This sport was very popular in France where a competition called the French Championship (French Open) was inaugurated in 1891. This open joined those already existing at that time such as the Wimbledon Championship and the Open of USA. Later in 1905 they were joined by the Australian Open, these four tournaments became the most prestigious meetings in this sport and currently maintain that same status and are known as the Grand Slams or “The Big Four”.

French Championship

As we have mentioned, the precedents of this prestigious tournament date back to the year 1891 when a national tennis tournament began in France, specifically in Paris and governed by the Union des sociétés françaises de sports athlétiques (USFSA), an organization in charge at that time of sporting events in the country. At first, the tournament could only be played by tennis players who belonged to the French sports club called the Racing Club de France and the venue for the tournament was the club’s own facilities.

The first champion of the French Championship and to everyone’s surprise, given that it was a French domestic tournament, was the British H. Briggs in the individual modality, who was able to participate thanks to his status as a member of the club and defeated the French P. Baigneres also won the locals T. Legrand and B. Desjoyau in the doubles category. Only five players participated in that edition and under an amateur character, although it is true that it had little impact, as we already know it has been increasing over time.

In order to gain greater importance and projection, women were allowed to participate in the 1897 edition, where Françoise “Adine” Masson, who was the daughter of the founder of the Paris Tennis Club, became the first woman winner of the French Championship, by beating her compatriot Suzanne Girod in two sets with a score of 5-3 and 6-1. While the mixed doubles modality was introduced from the 1902 edition and the women’s doubles, it was included as a modality for the first time in 1907.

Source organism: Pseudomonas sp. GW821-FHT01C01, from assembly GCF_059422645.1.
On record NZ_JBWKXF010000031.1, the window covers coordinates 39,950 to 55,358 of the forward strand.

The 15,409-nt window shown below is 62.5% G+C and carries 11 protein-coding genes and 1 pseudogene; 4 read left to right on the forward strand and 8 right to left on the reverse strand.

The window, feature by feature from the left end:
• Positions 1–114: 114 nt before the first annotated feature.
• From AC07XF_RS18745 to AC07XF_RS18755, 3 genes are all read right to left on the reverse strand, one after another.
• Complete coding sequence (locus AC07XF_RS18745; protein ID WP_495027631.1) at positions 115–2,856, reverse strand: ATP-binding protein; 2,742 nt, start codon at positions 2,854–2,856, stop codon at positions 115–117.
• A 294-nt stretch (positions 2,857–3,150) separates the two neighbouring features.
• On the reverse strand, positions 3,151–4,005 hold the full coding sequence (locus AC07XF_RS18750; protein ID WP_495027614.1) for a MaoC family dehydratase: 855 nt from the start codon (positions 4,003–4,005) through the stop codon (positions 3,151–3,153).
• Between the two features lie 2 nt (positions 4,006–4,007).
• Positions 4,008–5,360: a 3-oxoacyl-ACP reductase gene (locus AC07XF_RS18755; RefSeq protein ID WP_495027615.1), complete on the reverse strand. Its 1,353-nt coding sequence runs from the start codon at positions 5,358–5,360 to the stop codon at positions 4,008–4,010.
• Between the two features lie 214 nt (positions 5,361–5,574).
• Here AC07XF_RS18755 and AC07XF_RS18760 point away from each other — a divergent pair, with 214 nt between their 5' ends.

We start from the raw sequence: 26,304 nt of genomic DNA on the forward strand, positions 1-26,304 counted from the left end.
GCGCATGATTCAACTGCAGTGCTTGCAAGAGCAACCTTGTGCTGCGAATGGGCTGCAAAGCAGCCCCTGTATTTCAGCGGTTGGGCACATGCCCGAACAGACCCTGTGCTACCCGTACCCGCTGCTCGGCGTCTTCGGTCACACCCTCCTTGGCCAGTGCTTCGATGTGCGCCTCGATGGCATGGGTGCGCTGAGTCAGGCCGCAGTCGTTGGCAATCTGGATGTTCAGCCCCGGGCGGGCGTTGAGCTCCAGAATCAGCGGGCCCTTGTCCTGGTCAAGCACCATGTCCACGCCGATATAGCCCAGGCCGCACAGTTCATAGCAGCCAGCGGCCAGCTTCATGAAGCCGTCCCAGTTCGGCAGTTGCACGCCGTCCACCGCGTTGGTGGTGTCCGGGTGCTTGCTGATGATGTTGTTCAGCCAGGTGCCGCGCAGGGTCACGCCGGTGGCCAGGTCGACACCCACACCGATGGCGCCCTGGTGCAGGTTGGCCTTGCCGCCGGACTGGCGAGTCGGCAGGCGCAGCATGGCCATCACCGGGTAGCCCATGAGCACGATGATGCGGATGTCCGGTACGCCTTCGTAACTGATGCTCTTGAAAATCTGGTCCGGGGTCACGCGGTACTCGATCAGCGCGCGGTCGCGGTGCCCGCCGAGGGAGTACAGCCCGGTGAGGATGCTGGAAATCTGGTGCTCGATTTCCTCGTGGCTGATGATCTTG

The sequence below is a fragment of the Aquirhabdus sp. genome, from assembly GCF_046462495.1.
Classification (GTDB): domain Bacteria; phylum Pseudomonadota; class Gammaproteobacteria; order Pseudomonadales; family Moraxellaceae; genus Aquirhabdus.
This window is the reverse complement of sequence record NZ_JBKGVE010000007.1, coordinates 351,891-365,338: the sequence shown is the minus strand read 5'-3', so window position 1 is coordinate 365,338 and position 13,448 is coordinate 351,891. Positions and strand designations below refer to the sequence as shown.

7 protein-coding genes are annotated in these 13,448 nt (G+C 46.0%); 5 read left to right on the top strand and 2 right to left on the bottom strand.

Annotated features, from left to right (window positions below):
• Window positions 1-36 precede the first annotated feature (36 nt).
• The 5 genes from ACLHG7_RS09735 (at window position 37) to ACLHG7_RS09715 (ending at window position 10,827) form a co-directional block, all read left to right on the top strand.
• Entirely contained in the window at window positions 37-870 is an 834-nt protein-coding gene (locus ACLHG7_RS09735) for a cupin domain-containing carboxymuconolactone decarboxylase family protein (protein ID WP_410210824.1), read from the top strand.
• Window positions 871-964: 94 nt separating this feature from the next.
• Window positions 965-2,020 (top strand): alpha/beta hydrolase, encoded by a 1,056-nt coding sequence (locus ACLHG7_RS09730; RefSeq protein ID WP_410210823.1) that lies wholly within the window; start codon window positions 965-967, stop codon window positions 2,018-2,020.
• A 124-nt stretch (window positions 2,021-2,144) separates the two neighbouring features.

In the first edition of the women’s modality, only three players participated and at the time they had to meet certain requirements regarding clothing, requirements that were highly regulated. “Adine” Masson managed to win the tournament five times and was the most successful player in this tournament, until in 1926 she was surpassed by her compatriot Suzanne Lenglen. It should be noted that Lenglen’s record was somehow considered more relevant, since he had to conquer it in each of the editions, unlike Masson, who in some of the editions did not have any rival, since it was the the only one that had registered in the championship.


The championship continued exclusively for club members and it was not until 1925 that the rules of participation were regulated and opened to any foreign player. That is why the championship changed its name and still exists today as the International Tournament of France Roland Garros, also known as the French Open and popularly known as Roland Garros.